Di-Stink–tive Trade Dress: Play-Doh Registers Its Scent with the USPTO

By Samuel Meredith

On May 18, 2018, Hasbro announced that the United States Patent and Trademark Office ("USPTO") approved its application to register the scent of its well-known Play-Doh clay. 1 Barring a successful legal challenge to the registration, this development means that Hasbro will be able to prevent its competitors from using confusingly similar scents for their products.2 Although the number of registered scents has grown, they are still relatively obscure.3 For this reason, the registration of Play-Doh's scent with the USPTO may be puzzling to lawyers and non-lawyers alike. Indeed, the news of Hasbro's successful registration likely prompted questions such as "Should scents be allowed to have trademark protection?" and "How does one determine whether a scent is worthy of trademark protection?"

I. SHOULD TRADEMARK LAW PROTECT SCENTS?

Trademark law obviously does protect scents under some circumstances, as the USPTO has considered them registerable since 1990. 4 But should that be the case?

The answer to this question is somewhat complicated and has been the subject of a philosophical, economic, and practical debate.5

A. Can Scents Really Work as Trademarks?

From a philosophical standpoint, there has been disagreement among commentators as to whether fragrances can really be effective as trademarks. The close connection between our sense of smell and our memories seems to indicate that fragrances can be useful tools for accomplishing the main goal of every trademark—source identification.6 Nevertheless, some have questioned the ability of fragrances to achieve this goal, arguing that "when it comes to recalling a particular smell itself or remembering its name, there is ample scientific support for the conclusion that the sense-memory link is far weaker [in the case of the olfactory sense] than in the case of sound and sight."7

Even so, one can envision how a product's scent could play an important role in "post-sale" source identification.8 Imagine, for example, a sculpting clay similar to Play-Doh. In order to use such a product, consumers have to remove it from its container, thereby isolating it from its more traditional source indicators, such as its logo and word mark. If you were to see the product in such a state (perhaps as part of a display at a school art exhibit),9 you might be incapable of ascertaining its source. Play-Doh, on the other hand, thanks to its distinctive aroma, could still be identified under these circumstances. Thus, scents do have the potential to be effective source identifiers.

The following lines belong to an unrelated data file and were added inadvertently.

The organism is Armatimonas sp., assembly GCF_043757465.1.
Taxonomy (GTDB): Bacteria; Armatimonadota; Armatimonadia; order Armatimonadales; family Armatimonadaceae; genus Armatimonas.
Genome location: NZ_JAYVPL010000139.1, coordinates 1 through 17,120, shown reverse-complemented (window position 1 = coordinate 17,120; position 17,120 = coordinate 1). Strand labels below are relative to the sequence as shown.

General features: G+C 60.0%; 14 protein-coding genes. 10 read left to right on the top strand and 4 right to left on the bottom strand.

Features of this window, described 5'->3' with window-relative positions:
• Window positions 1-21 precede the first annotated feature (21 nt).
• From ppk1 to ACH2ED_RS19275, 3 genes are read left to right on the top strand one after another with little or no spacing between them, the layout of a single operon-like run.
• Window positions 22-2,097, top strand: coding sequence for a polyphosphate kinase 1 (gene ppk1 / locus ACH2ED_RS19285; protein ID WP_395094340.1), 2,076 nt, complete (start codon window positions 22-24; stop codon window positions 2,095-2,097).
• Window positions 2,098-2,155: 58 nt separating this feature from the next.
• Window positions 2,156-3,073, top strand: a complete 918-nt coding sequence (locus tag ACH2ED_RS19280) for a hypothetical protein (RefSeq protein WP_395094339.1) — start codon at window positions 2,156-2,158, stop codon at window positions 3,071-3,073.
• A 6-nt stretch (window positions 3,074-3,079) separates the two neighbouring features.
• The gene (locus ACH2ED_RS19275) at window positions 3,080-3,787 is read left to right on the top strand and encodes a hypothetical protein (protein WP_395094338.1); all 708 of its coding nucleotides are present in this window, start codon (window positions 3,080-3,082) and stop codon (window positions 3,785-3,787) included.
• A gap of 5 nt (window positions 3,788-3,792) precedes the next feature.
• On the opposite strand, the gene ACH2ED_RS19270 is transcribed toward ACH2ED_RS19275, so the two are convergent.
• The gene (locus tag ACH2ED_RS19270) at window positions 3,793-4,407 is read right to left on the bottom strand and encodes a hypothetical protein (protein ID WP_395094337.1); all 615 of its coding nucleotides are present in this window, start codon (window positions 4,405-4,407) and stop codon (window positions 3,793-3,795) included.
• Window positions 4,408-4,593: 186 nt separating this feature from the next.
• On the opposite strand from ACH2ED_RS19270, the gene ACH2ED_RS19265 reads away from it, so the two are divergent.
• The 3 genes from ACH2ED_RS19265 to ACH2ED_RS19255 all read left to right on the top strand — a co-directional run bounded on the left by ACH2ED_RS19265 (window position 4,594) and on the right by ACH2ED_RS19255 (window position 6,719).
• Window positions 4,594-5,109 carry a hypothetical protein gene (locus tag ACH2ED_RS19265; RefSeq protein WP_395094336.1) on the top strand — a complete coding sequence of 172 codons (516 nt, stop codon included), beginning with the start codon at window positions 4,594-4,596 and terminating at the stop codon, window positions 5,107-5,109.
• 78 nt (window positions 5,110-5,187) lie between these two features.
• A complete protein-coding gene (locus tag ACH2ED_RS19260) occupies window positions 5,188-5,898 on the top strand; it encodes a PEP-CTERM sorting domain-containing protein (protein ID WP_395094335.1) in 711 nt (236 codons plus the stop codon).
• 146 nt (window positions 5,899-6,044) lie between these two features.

Scents, however, are not always used purely for source identification. Indeed, fragrances often serve an aesthetic function.10 This highlights another point of disagreement about the protection of so-called "fragrance marks"11—that is, can trademark law really protect scents when it does not provide protection for product features that merely possess "aesthetic functionality"?12 Some have argued that "the aesthetic functionality doctrine effectively precludes serious consideration of granting scents trademark protection" because adding a welcoming aroma to a product will always serve the aesthetic functions of "attracting" and "pleasing" consumers.13

On the other hand, given the protected status of other arguably aesthetic product traits, it would seem arbitrary to disallow trademark protection for scents on aesthetic functionality grounds. For example, courts have not hesitated to award trademark protection to single colors, the aesthetic functionality doctrine notwithstanding.14 If courts are willing to protect single colors, which arguably always serve some aesthetic function (they would never be used if they did not make the product "pop" at least a little bit), then why should they be hesitant in the case of fragrances?15 Besides, "[t]he ultimate test of aesthetic functionality . . . is whether the recognition of trademark rights would significantly hinder competition;"16 and, as the following discussion demonstrates, the protection of fragrances would not necessarily be an impediment to competition

B. Is Giving Trademark Protection to Fragrances Unfair to Competitors?